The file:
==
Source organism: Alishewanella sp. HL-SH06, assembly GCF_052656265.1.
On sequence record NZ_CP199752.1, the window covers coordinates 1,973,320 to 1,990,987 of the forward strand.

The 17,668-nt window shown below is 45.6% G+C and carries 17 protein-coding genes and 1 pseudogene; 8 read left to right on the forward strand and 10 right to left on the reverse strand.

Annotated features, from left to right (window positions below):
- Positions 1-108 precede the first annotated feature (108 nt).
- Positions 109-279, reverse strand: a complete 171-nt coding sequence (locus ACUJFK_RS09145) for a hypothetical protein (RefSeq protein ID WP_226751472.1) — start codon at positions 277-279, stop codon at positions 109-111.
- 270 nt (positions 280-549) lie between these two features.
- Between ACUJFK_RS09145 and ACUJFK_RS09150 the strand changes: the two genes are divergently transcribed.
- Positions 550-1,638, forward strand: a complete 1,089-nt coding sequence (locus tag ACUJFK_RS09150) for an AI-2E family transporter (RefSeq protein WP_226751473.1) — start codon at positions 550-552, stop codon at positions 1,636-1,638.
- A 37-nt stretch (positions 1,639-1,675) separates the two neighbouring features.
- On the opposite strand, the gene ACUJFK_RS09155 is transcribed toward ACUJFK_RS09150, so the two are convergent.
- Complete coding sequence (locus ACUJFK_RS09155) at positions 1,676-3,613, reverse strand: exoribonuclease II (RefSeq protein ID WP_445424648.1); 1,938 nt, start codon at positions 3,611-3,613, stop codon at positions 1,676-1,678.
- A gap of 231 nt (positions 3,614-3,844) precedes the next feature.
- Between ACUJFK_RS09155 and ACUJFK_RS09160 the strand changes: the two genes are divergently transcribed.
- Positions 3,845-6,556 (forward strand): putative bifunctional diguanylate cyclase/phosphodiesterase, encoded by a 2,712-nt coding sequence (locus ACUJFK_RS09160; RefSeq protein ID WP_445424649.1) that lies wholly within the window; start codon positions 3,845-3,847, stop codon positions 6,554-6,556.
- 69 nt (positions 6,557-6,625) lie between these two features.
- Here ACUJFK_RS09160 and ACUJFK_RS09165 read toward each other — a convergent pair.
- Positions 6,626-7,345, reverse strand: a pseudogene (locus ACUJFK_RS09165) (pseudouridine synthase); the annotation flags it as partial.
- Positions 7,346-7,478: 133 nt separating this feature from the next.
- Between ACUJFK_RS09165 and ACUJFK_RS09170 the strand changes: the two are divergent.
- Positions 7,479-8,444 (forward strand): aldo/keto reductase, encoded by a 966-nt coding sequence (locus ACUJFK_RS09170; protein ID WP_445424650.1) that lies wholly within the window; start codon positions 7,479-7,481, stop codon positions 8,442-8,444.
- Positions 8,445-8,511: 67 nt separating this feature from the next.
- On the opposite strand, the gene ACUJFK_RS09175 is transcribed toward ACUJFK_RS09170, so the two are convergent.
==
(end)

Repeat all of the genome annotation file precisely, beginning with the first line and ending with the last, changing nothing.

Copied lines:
Source organism: Alishewanella sp. HL-SH06, assembly GCF_052656265.1.
On sequence record NZ_CP199752.1, the window covers coordinates 1,973,320 to 1,990,987 of the forward strand.

The 17,668-nt window shown below is 45.6% G+C and carries 17 protein-coding genes and 1 pseudogene; 8 read left to right on the forward strand and 10 right to left on the reverse strand.

Annotated features, from left to right (window positions below):
- Positions 1-108 precede the first annotated feature (108 nt).
- Positions 109-279, reverse strand: a complete 171-nt coding sequence (locus ACUJFK_RS09145) for a hypothetical protein (RefSeq protein ID WP_226751472.1) — start codon at positions 277-279, stop codon at positions 109-111.
- 270 nt (positions 280-549) lie between these two features.
- Between ACUJFK_RS09145 and ACUJFK_RS09150 the strand changes: the two genes are divergently transcribed.
- Positions 550-1,638, forward strand: a complete 1,089-nt coding sequence (locus tag ACUJFK_RS09150) for an AI-2E family transporter (RefSeq protein WP_226751473.1) — start codon at positions 550-552, stop codon at positions 1,636-1,638.
- A 37-nt stretch (positions 1,639-1,675) separates the two neighbouring features.
- On the opposite strand, the gene ACUJFK_RS09155 is transcribed toward ACUJFK_RS09150, so the two are convergent.
- Complete coding sequence (locus ACUJFK_RS09155) at positions 1,676-3,613, reverse strand: exoribonuclease II (RefSeq protein ID WP_445424648.1); 1,938 nt, start codon at positions 3,611-3,613, stop codon at positions 1,676-1,678.
- A gap of 231 nt (positions 3,614-3,844) precedes the next feature.
- Between ACUJFK_RS09155 and ACUJFK_RS09160 the strand changes: the two genes are divergently transcribed.
- Positions 3,845-6,556 (forward strand): putative bifunctional diguanylate cyclase/phosphodiesterase, encoded by a 2,712-nt coding sequence (locus ACUJFK_RS09160; RefSeq protein ID WP_445424649.1) that lies wholly within the window; start codon positions 3,845-3,847, stop codon positions 6,554-6,556.
- 69 nt (positions 6,557-6,625) lie between these two features.
- Here ACUJFK_RS09160 and ACUJFK_RS09165 read toward each other — a convergent pair.
- Positions 6,626-7,345, reverse strand: a pseudogene (locus ACUJFK_RS09165) (pseudouridine synthase); the annotation flags it as partial.
- Positions 7,346-7,478: 133 nt separating this feature from the next.
- Between ACUJFK_RS09165 and ACUJFK_RS09170 the strand changes: the two are divergent.
- Positions 7,479-8,444 (forward strand): aldo/keto reductase, encoded by a 966-nt coding sequence (locus ACUJFK_RS09170; protein ID WP_445424650.1) that lies wholly within the window; start codon positions 7,479-7,481, stop codon positions 8,442-8,444.
- Positions 8,445-8,511: 67 nt separating this feature from the next.
- On the opposite strand, the gene ACUJFK_RS09175 is transcribed toward ACUJFK_RS09170, so the two are convergent.